The Placebo Effect

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The placebo effect (so-called “mind over matter”) is well documented. A person who strongly believes that a particular treatment will make them feel better often does feel better, even if an inactive placebo is used.

The placebo effect has many therapeutic implications. Researchers are actively exploring the complexes relationships between the mind and the body in illness and healing. The strength of placebo effect is one of the fundamental reasons western doctors insist on specifically measurable results and carefully controlled trials when evaluating a new therapy.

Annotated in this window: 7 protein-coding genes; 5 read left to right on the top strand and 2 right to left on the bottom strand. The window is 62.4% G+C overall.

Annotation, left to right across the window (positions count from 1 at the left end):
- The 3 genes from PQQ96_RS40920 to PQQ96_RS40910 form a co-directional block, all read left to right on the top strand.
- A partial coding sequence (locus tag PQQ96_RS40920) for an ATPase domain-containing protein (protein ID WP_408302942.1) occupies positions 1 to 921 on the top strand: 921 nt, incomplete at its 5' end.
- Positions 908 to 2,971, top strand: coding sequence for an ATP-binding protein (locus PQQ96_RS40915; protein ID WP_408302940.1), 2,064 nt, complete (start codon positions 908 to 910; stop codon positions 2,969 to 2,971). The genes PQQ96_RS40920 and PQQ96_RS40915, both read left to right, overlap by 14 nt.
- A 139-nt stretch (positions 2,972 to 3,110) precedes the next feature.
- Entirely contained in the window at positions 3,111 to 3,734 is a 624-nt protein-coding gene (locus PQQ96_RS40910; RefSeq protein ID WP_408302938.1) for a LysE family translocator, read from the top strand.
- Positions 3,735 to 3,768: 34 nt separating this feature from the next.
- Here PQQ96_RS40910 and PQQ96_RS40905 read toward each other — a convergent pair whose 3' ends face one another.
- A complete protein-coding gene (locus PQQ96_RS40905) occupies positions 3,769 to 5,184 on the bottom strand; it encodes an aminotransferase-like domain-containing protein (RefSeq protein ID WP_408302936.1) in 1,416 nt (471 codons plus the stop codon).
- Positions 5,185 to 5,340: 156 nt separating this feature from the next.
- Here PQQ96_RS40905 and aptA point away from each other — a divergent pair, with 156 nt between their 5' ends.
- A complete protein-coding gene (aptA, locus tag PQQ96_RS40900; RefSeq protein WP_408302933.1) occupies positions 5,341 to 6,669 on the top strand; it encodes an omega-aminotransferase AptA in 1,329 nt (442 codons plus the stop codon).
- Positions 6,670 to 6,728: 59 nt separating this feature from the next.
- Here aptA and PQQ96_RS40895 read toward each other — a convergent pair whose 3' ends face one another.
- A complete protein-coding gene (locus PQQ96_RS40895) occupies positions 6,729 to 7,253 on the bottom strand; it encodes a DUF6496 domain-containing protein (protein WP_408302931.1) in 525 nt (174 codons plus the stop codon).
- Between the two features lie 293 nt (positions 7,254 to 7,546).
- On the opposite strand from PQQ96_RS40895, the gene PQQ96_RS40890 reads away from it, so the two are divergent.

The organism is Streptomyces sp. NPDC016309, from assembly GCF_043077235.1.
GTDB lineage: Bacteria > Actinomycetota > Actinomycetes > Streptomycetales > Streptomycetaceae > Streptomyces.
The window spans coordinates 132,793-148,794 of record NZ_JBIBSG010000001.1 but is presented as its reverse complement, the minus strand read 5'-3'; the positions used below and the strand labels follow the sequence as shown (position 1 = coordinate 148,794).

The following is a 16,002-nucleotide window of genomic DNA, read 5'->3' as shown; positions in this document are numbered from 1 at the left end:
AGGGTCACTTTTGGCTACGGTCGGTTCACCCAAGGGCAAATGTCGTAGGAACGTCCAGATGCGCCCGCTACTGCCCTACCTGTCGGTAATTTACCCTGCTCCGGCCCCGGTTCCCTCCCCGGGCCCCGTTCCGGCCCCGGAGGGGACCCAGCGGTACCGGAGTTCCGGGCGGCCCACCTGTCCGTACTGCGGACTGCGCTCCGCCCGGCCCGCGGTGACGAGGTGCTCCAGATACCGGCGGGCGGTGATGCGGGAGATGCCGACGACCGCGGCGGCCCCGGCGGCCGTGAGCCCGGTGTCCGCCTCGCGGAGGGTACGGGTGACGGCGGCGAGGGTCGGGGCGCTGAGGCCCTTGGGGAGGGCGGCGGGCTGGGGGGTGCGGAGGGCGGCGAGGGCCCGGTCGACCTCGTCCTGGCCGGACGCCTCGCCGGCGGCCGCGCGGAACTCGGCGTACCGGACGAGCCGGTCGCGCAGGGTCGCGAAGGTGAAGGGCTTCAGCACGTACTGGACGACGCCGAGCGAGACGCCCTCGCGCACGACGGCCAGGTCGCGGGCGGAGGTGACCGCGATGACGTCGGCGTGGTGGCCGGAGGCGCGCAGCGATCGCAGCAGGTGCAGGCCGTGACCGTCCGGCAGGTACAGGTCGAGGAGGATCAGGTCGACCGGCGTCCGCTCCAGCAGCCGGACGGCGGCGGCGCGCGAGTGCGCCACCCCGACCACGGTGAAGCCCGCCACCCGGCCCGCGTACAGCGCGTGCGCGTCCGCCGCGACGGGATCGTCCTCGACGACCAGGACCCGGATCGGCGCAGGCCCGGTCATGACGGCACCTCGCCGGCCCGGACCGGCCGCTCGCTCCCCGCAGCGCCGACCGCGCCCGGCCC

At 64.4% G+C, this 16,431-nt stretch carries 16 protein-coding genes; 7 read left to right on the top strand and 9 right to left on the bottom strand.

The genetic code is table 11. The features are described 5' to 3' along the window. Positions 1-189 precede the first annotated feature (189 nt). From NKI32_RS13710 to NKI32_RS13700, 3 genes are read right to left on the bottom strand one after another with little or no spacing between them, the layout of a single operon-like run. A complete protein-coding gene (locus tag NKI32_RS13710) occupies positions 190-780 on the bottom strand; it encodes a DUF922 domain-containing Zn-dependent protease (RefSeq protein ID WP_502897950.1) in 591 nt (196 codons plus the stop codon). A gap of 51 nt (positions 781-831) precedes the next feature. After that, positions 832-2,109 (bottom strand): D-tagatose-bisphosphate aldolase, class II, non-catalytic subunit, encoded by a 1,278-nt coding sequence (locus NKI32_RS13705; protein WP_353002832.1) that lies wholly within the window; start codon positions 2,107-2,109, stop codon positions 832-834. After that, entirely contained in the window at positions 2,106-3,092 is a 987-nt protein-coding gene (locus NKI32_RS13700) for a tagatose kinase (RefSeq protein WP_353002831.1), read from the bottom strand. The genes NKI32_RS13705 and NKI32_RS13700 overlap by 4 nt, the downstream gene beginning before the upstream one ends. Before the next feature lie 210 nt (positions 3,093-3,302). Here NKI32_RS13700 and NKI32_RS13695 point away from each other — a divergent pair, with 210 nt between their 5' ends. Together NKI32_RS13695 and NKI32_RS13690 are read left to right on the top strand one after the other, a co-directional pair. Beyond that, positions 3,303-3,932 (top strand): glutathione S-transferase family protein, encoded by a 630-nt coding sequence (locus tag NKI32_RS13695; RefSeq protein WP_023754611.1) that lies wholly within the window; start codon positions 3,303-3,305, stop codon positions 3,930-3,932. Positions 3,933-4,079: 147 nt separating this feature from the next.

There is a saying in western medicine that states, “The degree of enthusiasm for a treatment is inversely proportional to the degree to which it has been studied.”

In other words, once new treatments have been studied in a controlled, scientific way, many initially exciting new approaches prove to be ineffective or no better than safer, less expensive therapies.

In these clinical trials, neither the participants nor their doctors know who is taking placebo and who is taking active drug. This is done to eliminate even unintentional bias on the part of the participants or the healthcare providers.